Paris (Oct. 22)
(Jewish Telegraphic Agency Mail Service)
The annual report of the Jewish Colonization Association submitted to the general meeting by M. Philippson gives a detailed account of the activity of the Association in 1925, of its efforts and of the results it achieved.
The Ica colonies in the Argentine Republic, M. Philippson said, are prosperous and in full bloom. The Argentine settlements cover 590,000 hectares with a Jewish population of 33,135. Out of that number colonists definitely settled on the land, including those who had paid up the total amount they owed the Association, having in that way secured complete independence, made up a total of 3,654 families, grouping 20,382 persons.
The colonies are all making headway, M. Philippson declared, owing to the industry of the settlers and to the untiring efforts or the staff. It is to be hoped that Montefiore, the only colony lagging somewhat behind, would soon be repeopled, he said. Room for farmers’ families, of Polish origin is being found there. The colony is coming to life again and will soon be able to take the place it deserves alongside of the other settlements.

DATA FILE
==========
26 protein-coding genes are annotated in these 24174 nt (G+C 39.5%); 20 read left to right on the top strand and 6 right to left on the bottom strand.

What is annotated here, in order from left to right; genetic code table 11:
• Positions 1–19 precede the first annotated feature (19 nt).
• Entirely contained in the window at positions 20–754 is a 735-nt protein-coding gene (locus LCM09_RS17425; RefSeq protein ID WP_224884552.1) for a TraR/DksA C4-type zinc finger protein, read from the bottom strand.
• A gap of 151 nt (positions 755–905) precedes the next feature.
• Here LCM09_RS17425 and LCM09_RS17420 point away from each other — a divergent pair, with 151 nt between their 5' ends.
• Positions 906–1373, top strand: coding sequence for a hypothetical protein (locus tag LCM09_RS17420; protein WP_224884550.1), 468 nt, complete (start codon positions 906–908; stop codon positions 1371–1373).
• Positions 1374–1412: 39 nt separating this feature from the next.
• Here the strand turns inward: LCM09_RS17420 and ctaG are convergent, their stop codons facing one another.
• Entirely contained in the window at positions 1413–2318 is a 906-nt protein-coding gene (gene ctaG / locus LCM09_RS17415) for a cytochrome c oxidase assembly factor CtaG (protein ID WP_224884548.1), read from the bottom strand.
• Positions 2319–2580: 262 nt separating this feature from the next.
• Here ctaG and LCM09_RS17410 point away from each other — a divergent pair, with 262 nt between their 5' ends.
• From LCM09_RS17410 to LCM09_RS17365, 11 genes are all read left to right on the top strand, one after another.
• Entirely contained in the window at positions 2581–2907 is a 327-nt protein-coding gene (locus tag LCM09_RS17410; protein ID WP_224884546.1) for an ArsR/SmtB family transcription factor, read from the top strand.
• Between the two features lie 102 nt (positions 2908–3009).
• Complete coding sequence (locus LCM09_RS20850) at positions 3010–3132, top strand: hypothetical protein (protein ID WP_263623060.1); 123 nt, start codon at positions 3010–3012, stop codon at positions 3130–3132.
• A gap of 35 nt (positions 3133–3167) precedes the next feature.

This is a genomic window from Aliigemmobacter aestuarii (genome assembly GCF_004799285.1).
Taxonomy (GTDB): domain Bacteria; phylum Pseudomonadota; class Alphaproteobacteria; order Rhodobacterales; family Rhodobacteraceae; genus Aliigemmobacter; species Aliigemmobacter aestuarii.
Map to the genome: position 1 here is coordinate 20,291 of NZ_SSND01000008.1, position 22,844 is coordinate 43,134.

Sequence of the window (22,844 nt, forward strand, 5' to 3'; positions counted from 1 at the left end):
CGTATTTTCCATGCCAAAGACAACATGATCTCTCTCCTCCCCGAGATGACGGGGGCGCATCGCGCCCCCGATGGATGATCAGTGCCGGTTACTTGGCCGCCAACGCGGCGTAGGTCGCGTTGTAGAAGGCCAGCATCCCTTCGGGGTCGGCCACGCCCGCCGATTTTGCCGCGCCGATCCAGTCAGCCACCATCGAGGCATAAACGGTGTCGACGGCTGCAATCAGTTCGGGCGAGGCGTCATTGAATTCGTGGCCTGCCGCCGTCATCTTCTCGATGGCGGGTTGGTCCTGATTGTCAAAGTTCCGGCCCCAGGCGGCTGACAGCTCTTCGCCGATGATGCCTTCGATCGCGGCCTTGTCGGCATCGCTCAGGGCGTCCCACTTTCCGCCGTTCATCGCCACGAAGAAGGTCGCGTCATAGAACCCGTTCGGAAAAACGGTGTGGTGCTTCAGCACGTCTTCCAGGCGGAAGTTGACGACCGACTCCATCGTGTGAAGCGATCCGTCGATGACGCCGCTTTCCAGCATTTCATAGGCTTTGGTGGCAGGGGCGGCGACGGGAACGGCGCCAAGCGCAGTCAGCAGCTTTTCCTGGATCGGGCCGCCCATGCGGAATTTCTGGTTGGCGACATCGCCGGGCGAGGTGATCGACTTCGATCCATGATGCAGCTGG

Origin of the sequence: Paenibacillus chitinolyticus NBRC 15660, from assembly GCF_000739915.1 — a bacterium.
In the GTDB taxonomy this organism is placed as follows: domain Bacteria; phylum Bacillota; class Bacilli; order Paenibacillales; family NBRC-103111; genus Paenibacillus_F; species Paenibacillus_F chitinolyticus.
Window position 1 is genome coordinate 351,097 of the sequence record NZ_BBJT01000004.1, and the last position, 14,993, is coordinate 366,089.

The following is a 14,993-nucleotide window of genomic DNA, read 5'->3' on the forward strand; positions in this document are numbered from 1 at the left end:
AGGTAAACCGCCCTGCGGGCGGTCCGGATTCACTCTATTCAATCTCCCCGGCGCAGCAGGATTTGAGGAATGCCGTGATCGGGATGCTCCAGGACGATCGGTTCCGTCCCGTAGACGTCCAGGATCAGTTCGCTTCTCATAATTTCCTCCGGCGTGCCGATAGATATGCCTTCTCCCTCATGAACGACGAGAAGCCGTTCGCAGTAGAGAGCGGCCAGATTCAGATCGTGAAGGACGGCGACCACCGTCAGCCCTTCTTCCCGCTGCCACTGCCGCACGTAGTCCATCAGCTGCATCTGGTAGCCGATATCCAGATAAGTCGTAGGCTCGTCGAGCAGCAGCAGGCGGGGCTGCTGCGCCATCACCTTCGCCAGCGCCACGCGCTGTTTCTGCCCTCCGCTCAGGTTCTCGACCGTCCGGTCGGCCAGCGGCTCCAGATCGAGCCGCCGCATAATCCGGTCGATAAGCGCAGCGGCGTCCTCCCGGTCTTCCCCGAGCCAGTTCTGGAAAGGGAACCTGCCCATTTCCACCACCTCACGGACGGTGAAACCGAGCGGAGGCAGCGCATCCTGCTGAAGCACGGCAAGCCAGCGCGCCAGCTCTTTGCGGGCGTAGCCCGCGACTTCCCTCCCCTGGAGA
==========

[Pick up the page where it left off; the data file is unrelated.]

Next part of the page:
The Ica colonies in the Argentine Republic have a many-sided part to play nowadays. They shelter and provide with a living a very considerable number of Jewish farmers. Centres which came to life little by little receive every year a growing number of Jewish new-comers, helped by the Ica or travelling at their own expense. Generally they come to stay, finding a home there at a time when the gates of other countries are closed against immigrants. The Ica colonies are models of what can be expected from well formed and well conducted Jewish settlements.
Tranquillity has been restored in Brazil, M. Philippson declared, where an immense territory and great natural wealth are accessible for colonization. The Ica Philippson settlement, founded in Brazil twenty-five years ago, is almost emancipated now. Its colonization is being completed by the settling of the sons or sons-in-laws of colonists on vacant plots. These establish themselves at their own cost.